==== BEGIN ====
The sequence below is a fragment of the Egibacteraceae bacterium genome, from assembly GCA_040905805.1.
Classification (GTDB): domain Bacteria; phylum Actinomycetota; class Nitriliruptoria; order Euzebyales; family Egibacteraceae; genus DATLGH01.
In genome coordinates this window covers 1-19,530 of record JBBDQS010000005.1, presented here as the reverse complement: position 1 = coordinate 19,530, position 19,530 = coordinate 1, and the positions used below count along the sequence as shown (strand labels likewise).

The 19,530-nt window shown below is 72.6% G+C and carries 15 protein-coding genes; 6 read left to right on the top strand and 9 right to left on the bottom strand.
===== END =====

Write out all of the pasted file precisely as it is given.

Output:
The sequence below is a fragment of the Egibacteraceae bacterium genome, from assembly GCA_040905805.1.
Classification (GTDB): domain Bacteria; phylum Actinomycetota; class Nitriliruptoria; order Euzebyales; family Egibacteraceae; genus DATLGH01.
In genome coordinates this window covers 1-19,530 of record JBBDQS010000005.1, presented here as the reverse complement: position 1 = coordinate 19,530, position 19,530 = coordinate 1, and the positions used below count along the sequence as shown (strand labels likewise).

The 19,530-nt window shown below is 72.6% G+C and carries 15 protein-coding genes; 6 read left to right on the top strand and 9 right to left on the bottom strand.